Window of opportunity is quickly drawing to a close for Ellen MacArthur who's been on standby for six weeks for solo transat attempt
After six weeks on standby for an attempt on the solo transatlantic record to beat Francis Joyon’s time of 6 days, 4 hours and 1 minute, the window of opportunity is quickly drawing to a close for Ellen MacArthur.
The 75ft trimaran B&Q arrived in New York (USA) on 23 August and officially went on standby from the 1 September, she has been waiting patiently but to no avail. Now only one week remains before Ellen and her team are stood down and, for now, the weather forecast over the next seven days is not encouraging. The deadline of the 20 October looms as Ellen must be in the port of Le Havre by the 28 October, a week before the start of the Transat Jacques Vabre race which she is doing with French skipper, Roland Jourdain on the Open 60 monohull Sill et Veolia – this is a mandatory commitment for all skippers to participate in the event’s prologue race.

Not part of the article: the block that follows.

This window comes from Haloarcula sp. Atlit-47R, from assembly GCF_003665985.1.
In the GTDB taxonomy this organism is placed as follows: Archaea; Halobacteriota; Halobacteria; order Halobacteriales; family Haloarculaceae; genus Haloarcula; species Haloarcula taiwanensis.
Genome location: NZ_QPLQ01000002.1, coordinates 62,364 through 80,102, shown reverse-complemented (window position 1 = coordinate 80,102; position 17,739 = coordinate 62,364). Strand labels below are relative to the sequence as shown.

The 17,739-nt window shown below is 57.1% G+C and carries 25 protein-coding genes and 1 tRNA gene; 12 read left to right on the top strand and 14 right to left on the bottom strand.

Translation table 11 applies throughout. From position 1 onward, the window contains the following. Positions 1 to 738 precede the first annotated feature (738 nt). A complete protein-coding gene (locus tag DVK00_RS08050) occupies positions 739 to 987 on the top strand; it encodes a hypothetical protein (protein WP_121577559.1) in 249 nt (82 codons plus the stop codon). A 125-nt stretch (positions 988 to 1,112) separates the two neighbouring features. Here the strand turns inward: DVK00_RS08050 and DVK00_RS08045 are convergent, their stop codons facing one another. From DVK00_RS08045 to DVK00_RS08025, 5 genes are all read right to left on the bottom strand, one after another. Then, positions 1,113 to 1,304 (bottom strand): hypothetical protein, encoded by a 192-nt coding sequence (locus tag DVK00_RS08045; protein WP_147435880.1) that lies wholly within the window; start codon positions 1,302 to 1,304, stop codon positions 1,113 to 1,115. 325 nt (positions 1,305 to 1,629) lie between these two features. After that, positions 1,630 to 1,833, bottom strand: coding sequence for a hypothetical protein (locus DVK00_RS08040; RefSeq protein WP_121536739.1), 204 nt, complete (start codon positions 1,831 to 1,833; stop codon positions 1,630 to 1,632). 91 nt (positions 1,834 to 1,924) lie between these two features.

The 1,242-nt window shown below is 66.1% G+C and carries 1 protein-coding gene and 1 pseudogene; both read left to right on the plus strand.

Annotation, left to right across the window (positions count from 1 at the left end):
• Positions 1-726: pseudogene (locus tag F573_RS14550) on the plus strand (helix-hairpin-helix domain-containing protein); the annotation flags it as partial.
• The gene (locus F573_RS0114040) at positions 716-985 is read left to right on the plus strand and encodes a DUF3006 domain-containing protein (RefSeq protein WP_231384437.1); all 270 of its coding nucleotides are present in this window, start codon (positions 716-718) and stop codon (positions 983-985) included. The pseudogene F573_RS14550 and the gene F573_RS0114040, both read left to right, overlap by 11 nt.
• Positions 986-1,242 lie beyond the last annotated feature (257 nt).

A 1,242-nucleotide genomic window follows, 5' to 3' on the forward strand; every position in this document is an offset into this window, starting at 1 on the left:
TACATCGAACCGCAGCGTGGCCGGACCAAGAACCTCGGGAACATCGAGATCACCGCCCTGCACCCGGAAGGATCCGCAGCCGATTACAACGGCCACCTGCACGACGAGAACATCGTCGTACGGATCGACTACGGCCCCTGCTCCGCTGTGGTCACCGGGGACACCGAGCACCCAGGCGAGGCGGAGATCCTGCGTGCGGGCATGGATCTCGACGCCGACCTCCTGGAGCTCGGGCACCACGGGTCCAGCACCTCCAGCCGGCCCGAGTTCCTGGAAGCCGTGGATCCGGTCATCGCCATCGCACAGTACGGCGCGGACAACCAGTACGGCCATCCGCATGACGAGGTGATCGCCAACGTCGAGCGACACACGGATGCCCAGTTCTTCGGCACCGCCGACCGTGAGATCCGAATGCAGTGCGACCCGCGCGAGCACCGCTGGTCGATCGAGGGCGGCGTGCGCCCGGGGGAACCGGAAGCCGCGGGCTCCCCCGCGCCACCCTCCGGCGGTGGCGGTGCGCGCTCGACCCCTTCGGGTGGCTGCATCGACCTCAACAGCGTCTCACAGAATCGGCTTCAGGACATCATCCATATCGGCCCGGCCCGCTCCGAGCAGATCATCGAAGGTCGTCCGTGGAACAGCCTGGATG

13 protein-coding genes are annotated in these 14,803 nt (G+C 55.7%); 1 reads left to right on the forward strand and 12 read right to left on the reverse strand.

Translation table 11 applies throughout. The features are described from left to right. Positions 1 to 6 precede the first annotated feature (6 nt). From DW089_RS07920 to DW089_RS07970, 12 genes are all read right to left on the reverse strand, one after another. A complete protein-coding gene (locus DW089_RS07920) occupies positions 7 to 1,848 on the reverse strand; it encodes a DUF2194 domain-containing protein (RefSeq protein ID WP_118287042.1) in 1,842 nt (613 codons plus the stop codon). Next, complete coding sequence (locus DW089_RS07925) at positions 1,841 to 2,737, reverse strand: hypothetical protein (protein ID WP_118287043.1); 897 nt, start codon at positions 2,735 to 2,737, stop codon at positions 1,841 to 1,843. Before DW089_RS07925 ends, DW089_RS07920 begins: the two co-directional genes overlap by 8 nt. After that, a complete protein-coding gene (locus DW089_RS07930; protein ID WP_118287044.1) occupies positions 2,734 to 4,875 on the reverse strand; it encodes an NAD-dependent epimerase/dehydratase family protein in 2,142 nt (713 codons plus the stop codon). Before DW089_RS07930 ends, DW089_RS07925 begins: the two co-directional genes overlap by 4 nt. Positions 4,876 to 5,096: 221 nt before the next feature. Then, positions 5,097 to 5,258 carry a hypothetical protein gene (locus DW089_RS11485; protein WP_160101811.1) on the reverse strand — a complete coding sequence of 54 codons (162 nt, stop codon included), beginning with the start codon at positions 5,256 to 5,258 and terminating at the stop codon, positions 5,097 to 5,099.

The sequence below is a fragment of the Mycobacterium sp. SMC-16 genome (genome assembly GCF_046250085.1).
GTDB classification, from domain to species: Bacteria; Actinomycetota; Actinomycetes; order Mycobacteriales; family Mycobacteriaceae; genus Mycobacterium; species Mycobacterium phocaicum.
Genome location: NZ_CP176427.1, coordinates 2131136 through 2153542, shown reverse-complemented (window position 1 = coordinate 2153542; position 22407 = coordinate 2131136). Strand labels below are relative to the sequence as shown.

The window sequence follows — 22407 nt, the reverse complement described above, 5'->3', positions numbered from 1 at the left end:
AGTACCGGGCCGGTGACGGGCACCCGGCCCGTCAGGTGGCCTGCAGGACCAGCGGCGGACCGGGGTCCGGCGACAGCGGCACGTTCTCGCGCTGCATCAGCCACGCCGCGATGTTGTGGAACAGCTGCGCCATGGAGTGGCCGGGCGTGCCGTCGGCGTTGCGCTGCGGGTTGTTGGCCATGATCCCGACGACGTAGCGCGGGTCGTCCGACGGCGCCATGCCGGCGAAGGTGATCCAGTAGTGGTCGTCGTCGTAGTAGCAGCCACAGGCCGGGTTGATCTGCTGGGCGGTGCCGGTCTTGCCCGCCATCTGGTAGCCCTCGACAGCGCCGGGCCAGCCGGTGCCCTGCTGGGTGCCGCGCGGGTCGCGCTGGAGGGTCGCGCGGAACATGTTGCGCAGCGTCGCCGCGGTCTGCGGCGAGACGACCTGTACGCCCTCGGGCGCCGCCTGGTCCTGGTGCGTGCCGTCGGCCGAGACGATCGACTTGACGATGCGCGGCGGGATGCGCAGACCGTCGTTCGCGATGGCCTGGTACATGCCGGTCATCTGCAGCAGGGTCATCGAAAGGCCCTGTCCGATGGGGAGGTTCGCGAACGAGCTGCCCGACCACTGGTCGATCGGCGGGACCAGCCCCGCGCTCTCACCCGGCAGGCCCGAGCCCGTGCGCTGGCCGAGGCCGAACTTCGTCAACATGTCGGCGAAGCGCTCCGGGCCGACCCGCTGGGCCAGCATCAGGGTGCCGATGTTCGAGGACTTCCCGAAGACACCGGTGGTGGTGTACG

Ellen and the team are working with their weather analysts in an attempt to find a suitable weather system for her to begin her attempt, but present forecasts for the next seven days are not looking positive, keeping B&Q firmly tied to her berth at North Cove Marina in New York. However, Ellen was in the same situation in June last year after a two-month standby period for this same record looked set to prove fruitless – then what was planned as a delivery trip back to the UK suddenly became a record attempt! Although on that occasion, Ellen missed out on the record by 75 minutes, it shows that the weather has the ability to change dramatically in a very short period of time.